Bill Knott remembers being slapped by Keith Floyd – a great pal, a disastrous restaurateur and a telly genius
I got to know Keith Floyd in 1996, when his clutch of Bristol bistros and chop houses, his Provençal restaurant in L’Isle-sur-la-Sorgue and his ambitious Devon gastropub had already collapsed: heroic failures all, but failures nonetheless. The demise of his pub was recent, and especially disastrous: Floyd personally guaranteed a drinks order for £36,000, bankrupting himself.
He would never venture into restaurants again, except as a customer – which he did frequently and with aplomb. He was licking his wounds in Kinsale in County Cork when I first met him; propping up the bar at the Blue Haven Hotel with Tess, his fourth wife.
I was supposed to be attending a dinner at the hotel hosted by Irish Distillers, but ended up instead drinking far too much whiskey with Floyd, and offered him a column in a new food magazine I was working for. He was pleased to accept. I finally lurched into the dining room just as pudding arrived.
Floyd, in his customary state of hostilities with the Inland Revenue, then decamped to the Costa del Sol, near Estepona, renting a smart resort villa – or ‘a bungaloid on a housing estate’, as he described it.
The Floyds would snarl at each other like Burton and Taylor in Who’s Afraid of Virginia Woolf? Tess drank as fiercely as he did, their spats were legendary and any guest-led attempts at conciliation were met with withering contempt from the pair of them.
Floyd slapped me once. We were in a bar, and he had been particularly irked by a group of Norwegian men who recognised him from the TV. Floyd once cooked puffin on a show, making him a folk hero to gung-ho Scandinavians.
They jostled around him taking photos while an increasingly disgruntled Floyd drained whisky after whisky. When they had gone, he squinted drunkenly at me, started lecturing me about how I’d never make anything of my life, then moved his whisky to his left hand and slapped my face with his right. That he called me Patrick, the name of his son, didn’t make it sting any less.
Next morning, all would seemingly be forgotten, and the drinking started again: large Black Labels at 10am.
Tiring of Spain and the expat lifestyle on the Costa del Sol – Floyd had a pathological hatred of golf, and even made a sign for his corner of the Penguin Bar in San Luis de Sabinillas that read ‘Golf-Free Zone’ – he moved to France. He bought (somehow) a handsome, detached house in Montfrin, near Avignon, where his favourite spot for lunch was the courtyard of the Hôtel d’Europe, under the shade of a huge old tree, the high walls protecting diners from the predations of le mistral.
His appetite was invariably compromised by overindulgence in the aperitif department. Floyd did, however, have a great penchant for pudding and had struck up a rapport with the hotel’s pastry chef, who brought out his creations himself to present to the eccentric British guy in the bow tie with a Bentley parked round the corner.
The Bentley was not the most practical vehicle in which to navigate the vineyards of the southern Rhône, but it had a capacious boot which we stocked with cases of Gigondas and Vacqueyras. We visited a cellar in Châteauneuf-du-Pape, but the caviste was so snooty we moved to a scruffy bar in the village where we drank pastis while Floyd argued good-naturedly about rugby with a bunch of bleu-de-travail-clad workmen.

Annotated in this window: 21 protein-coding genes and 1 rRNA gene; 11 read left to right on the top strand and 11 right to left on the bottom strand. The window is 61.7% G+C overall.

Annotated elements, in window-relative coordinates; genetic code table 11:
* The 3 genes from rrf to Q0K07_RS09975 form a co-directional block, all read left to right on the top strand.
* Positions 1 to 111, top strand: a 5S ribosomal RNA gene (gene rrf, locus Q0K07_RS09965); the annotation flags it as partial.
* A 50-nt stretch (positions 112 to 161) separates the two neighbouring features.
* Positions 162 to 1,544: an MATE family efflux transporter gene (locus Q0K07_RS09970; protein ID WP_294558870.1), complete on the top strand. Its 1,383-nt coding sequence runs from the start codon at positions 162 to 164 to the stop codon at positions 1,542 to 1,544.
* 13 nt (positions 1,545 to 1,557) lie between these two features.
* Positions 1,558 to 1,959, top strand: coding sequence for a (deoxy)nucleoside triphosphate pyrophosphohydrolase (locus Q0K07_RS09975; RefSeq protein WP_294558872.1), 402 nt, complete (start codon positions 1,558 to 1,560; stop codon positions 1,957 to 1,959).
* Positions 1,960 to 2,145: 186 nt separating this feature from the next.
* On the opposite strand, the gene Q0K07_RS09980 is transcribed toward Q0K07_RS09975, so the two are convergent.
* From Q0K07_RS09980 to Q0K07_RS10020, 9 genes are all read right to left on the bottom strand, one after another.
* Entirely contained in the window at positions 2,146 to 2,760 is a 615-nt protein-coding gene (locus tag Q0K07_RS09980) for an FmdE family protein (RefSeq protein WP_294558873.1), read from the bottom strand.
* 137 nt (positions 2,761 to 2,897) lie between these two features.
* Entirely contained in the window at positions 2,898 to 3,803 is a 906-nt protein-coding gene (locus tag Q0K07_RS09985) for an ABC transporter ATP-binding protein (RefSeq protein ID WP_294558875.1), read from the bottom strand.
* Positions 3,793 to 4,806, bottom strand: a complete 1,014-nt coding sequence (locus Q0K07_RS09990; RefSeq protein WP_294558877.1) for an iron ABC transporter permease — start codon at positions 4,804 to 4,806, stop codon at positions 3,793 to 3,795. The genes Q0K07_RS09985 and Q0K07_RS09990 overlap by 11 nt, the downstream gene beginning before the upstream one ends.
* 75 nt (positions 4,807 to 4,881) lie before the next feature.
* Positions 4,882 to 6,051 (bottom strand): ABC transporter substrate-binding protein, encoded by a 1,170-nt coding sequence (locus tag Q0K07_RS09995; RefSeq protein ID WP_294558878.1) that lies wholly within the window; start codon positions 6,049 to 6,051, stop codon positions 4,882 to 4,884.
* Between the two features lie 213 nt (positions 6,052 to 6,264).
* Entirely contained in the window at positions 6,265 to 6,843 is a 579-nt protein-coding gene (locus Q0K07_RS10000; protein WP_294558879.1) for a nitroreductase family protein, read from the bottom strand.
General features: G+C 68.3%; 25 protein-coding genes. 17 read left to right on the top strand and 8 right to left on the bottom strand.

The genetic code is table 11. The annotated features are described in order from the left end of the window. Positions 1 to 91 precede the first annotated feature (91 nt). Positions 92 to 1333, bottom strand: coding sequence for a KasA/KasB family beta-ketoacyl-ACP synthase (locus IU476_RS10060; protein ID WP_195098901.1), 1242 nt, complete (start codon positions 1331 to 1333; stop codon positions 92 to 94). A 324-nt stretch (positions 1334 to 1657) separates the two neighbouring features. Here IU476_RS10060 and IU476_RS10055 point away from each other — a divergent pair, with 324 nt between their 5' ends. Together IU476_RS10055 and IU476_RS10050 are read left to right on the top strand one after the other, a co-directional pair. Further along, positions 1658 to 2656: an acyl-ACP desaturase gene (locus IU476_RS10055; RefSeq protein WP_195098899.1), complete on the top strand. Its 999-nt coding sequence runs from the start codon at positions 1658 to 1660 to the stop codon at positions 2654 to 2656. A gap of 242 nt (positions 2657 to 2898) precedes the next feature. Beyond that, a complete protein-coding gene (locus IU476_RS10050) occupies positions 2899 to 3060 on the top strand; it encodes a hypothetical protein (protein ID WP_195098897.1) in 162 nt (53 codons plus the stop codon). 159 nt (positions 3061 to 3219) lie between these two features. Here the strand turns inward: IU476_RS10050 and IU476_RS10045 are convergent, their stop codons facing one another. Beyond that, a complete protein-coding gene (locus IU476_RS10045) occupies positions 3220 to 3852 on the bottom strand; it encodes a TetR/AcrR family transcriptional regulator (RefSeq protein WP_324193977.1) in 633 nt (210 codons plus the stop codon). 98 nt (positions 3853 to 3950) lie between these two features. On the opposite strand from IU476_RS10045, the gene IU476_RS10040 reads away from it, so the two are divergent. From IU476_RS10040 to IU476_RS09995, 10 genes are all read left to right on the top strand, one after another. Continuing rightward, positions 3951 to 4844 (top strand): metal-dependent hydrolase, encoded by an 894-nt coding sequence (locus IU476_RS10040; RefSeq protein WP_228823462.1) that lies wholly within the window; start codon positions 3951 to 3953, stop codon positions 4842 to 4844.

The bar in Montfrin was just a short stagger from Floyd’s front door, and he would go every evening for a sundowner, often carrying a tub of something he had cooked but had no appetite for – a daube of beef, maybe, a brandade or a ratatouille – which he would exchange for whatever the locals – ‘les vieux cons’, as he affectionately called them – had in the back of their battered Citroëns: cherries, apricots, melons, whatever was in season.
That is how I remember Floyd most fondly, in the convivial fug of a café, drink in one hand – ‘Un pastis, s’il vous plaît, bien glacé’ – and a fag in the other, telling stories and sharing a joke or two with anyone who cared to listen.
The last time he called me was on 13th September 2009. He was a little worried about an upcoming TV documentary about him on Channel 4, in which he had described other TV chefs as ‘a bunch of c***s’. ‘I thought they’d cut that bit out, but they haven’t.’
No television chef since has found the same rapport with the viewer that Floyd’s mix of charm, playfulness and authority engendered. When he died, Antony Worrall Thompson said, ‘Modern TV chefs owe a living to him. He kind of spawned us all.’ Floyd would be gratified to know that his programmes, reshown on BBC1 on Saturday mornings, now attract a generation not even born when he first bounced onto our screens.
The television chef is older than you might think: the dapper French restaurateur Marcel Boulestin flipped his first crêpe for the BBC’s embryonic TV service in 1937. Marguerite Patten and Philip Harben took up the tea towels in the 1950s, succeeded by the indomitable Fanny Cradock and the faintly louche ‘galloping gourmet’ Graham Kerr.
The first series Floyd and producer David Pritchard made, 1985’s Floyd on Fish, was groundbreaking: freed from the shackles of a studio, with a genial, intrepid, charismatic host with an urge to berate his cameraman, the long-suffering Clive, it – and the pair’s many subsequent collaborations – extolled food as a vital part of civilisation, of joie de vivre.
After our last phone call, he was looking forward to lunch the next day, at Mark Hix’s Oyster & Fish House in Lyme Regis. It was to be his last.
Oysters, potted shrimps, red-legged partridge, pear-cider jelly, copious wine and quite a few cigarettes: a few hours later, he collapsed and died, aged 65. Officially, it was a heart attack, but it must have been a photo finish between all his vital organs.
His affairs were in such a mess that we all chipped in for the food and drink at his wake.